Interesting. So do you guys kind of like signal each other or give a certain look to say, “yeah, let’s open up that can of worms?”
Tamblyn: “No. When we get there we have a little pow wow right beforehand as we’re setting up some of the stuff – the iPod, things like that. You can tell pretty quickly what kind of energy the group is going to be. And also you can predict whether it’s going to be an indoor rock club venue, all standing, or a sweet little patio where everyone’s sitting around outdoors drinking wine. You know, just depending on the mood of something like that, it just tends that– that’ll really dictate how much improving and comedy and sort of like experimental weird stuff we put into the show.”
How do you guys balance the different themes that you cover, whether it’s material in OUR POISON HORSE or DARK SPARKLER– the kind of material that’s entertaining to the kind the audience needs to digest a little.
Brown: “We both have a good sense of having a roller coaster kind of set, where we each will purposefully do a few engaging, a few short, a few funny, a little bit of storytelling, some set-up, some heavy, and some beauty, so that they get the full range of emotion so that the next poet who comes up after them – whether Amber goes last or I go last – isn’t left in kind of a dead air. So we both purposefully already do that and it helps the momentum of the show.”
Tamblyn: “Yeah and it sometimes really depends, too, on what– again it always goes back to the audience. We’re really audience poets. We’re not poets who are like, ‘we don’t care about you guys. We want to just read our work.’ We want to read what we want to read, rather. I think for us so much is dependent on how the audience is feeling, and you know, there’ll be times where if I’ve read some dark pieces, especially from DARK SPARKLER, a particularly darker work– so it’s so great to go out with Derrick because if I’ve gone too far in one direction we’ll go back and forth to the stuff that we chunked out. So he’ll go up and read something that sort of elevates people a little bit. We have a good rapport in that sense of knowing if we’ve lost the audience or if we need to just get them riled up a little bit. And then sometimes if we’re both feeling like in a particularly dark mood and we’re like f*ck it, it’s dark poetry o’clock. Then we’ll also mix that up by putting on some Lil Wayne and making everybody get up and do thirty second dance party. Just shake it all out.”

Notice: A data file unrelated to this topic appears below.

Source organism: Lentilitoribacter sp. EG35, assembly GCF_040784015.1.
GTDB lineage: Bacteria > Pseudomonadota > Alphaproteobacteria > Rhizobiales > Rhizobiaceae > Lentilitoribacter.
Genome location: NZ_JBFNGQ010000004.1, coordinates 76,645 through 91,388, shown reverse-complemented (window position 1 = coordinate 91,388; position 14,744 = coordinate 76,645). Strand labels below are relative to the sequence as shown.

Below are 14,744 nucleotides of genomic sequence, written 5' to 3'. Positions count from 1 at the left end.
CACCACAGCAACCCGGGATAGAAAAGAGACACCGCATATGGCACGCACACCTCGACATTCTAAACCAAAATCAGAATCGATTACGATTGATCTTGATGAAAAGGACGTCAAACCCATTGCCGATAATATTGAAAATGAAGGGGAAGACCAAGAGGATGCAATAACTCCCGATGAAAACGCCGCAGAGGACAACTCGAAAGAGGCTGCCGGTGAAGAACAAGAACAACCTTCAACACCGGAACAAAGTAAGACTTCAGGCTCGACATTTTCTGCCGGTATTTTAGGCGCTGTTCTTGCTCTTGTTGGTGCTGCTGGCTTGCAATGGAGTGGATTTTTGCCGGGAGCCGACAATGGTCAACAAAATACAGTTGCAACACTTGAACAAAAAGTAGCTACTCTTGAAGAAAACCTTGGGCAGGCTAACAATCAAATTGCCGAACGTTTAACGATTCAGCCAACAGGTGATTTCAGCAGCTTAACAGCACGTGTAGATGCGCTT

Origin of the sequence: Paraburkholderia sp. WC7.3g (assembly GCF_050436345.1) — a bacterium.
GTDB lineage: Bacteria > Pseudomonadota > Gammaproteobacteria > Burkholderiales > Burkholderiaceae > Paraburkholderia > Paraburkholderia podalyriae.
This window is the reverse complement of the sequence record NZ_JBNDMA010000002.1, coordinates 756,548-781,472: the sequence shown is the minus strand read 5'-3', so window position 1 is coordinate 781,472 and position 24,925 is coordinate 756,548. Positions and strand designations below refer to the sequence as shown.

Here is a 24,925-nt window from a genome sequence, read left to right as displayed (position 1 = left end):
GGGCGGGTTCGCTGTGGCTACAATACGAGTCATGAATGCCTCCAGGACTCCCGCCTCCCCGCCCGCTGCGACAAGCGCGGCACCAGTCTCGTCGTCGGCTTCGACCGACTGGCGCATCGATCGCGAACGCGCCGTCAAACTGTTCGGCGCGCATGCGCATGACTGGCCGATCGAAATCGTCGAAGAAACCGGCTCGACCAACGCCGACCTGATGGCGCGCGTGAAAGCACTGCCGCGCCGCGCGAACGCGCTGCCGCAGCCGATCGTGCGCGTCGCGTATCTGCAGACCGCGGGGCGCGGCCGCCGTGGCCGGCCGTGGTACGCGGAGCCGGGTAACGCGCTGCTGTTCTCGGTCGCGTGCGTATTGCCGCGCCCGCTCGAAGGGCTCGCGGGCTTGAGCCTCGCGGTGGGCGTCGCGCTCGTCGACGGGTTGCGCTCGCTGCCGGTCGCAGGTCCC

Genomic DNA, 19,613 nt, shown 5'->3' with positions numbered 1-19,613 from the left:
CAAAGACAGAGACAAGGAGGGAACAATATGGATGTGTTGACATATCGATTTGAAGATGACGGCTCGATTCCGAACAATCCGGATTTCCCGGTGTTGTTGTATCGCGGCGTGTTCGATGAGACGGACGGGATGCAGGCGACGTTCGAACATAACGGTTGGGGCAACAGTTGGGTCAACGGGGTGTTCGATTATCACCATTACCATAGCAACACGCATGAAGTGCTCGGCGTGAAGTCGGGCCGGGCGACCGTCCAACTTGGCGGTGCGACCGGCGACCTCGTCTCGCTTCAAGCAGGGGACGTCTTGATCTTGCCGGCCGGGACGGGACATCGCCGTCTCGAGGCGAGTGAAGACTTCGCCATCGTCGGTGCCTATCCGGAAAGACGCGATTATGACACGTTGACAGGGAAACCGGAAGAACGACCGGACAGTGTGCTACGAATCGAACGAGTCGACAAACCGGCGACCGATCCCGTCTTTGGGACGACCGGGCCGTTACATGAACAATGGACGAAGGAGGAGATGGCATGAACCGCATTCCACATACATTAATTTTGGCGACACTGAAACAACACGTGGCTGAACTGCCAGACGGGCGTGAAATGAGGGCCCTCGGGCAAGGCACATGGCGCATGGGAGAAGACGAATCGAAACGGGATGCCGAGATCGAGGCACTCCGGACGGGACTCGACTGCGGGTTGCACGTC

Brown: “We have poems, we have bits, we have stories, so its more like a different kind of reader’s theater sort of then.”
Awesome. Well, that sounds really cool. I’m really looking forward to it tomorrow. When you perform at so many different places and you’re all done and have time to relax and think about all of the stops that you made, what makes a show stand out to you?
Brown: “Bad things can stand out and good things can stand out.”
Tamblyn: “The other night I yelled something out at a someone and he was not cool with that because he knew that it was me. He basically told me to shut the f*ck up and let Derrick read his poem. And it was one of the best– it gave me the biggest smile.”